To Market, To Market

To Market, To Market

Written and illustrated by Nikki McClure

Abrams Books for Young Readers, 2011

40 pages, Realistic Fiction

In To Market, To Market, Nikki McClure describes her experiences visiting a farmer’s market to buy fresh food to celebrate Market Day. Based on the Olympia Farmer’s Market that McClure frequents, this story follows a family’s shopping trip, including an in-depth look at the foods the family purchases and how it is made. The unnamed narrator is a young boy who describes the seven different items that his family buys and who they buy it from, and the next page includes information about how the food is grown or created, what it looks like, and when it is harvested or finished. Each section ends with a thank you to the people who planted, harvested, or cultivated the food, and the book ends with a celebration with all of the products from Market Day.

To Market, To Market primarily serves as a window for children who have never been to a farmer’s market or who do not know about the process of buying local foods from local people. For some children, this book may be a mirror, especially if their families are involved with food production, which may be an underrepresented group in modern children’s literature. While the characters are all drawn in black and white, there may be diversity in the book, especially with Yukie the napkin maker, but there is not explicit diversity in the pictures. With the farmer’s market, the narrator speaks about the vendors as his friends and neighbors, which shows an equality of power; the vendors are not superior nor inferior to the purchasers. The relationship between the vendors and the purchasers shows children the ways that buying food can be more than going to a supermarket; farmer’s markets allow people to connect with their neighbors and their products in a familiar and unique way.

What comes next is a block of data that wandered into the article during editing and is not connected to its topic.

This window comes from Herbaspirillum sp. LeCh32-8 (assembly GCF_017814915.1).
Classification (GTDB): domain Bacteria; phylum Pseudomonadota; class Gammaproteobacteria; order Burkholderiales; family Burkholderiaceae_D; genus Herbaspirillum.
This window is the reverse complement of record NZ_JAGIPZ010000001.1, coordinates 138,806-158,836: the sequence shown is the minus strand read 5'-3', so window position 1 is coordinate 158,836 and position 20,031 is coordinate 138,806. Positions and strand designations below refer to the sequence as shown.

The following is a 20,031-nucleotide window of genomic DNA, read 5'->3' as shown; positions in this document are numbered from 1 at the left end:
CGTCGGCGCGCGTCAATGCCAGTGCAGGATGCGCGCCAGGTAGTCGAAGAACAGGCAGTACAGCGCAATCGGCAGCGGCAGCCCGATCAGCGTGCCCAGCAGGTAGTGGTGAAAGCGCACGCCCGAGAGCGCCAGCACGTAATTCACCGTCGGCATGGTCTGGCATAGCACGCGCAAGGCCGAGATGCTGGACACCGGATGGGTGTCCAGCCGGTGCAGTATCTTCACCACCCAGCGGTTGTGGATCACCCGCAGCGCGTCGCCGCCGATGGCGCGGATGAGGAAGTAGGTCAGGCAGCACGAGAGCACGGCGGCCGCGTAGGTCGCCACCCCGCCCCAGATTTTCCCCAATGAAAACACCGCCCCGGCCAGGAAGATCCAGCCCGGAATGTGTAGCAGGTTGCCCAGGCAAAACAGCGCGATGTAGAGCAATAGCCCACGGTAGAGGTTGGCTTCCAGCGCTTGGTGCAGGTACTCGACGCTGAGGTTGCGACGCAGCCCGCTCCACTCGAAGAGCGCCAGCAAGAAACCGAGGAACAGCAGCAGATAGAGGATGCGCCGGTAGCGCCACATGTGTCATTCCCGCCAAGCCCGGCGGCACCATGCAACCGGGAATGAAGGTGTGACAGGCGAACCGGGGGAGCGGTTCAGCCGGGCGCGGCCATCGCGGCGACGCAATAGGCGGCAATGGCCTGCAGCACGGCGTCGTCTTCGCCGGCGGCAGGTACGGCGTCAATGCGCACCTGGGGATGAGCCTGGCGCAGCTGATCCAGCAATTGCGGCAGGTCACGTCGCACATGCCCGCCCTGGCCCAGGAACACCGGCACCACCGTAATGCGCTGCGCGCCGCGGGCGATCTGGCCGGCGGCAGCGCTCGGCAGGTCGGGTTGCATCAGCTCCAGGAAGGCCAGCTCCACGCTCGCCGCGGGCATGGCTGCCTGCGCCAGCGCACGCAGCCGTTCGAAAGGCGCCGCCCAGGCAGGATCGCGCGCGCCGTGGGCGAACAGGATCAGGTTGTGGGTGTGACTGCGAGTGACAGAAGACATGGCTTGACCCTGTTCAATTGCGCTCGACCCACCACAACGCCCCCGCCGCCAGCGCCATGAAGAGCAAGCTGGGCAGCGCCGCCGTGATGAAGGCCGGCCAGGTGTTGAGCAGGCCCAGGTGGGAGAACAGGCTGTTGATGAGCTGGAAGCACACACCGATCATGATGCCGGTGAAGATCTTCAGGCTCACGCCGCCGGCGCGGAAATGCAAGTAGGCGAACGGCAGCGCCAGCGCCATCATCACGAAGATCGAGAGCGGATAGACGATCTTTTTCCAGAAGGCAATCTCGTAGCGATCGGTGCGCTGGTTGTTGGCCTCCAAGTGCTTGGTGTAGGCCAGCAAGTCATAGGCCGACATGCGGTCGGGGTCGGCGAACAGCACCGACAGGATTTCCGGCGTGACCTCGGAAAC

The illustrations are done with a cut-paper technique and minimal colors; the people are all drawn in black and white, and the backgrounds are different colors with the specific product brightly colored. This design makes the goods stand out as the focus of the page, which is especially beneficial for some terms and images that children may be unfamiliar with, especially kale. The first page in the set of each product features the boy and his mother buying the food from the vendor, while the second page shows the process of making or harvesting the product itself. This technique focuses more on the efferent properties of children’s books, but the illustrations are thoroughly done and intriguing, which adds to the aesthetic of the book.

McClure adds an author’s note at the end to discuss her personal experience at the Olympia Farmer’s Market, including a thank-you to her own vendors and a call to find and support local farmer’s market, which can be a door for older readers who are interested in the idea of buying locally. She also includes details about her cut-paper technique.

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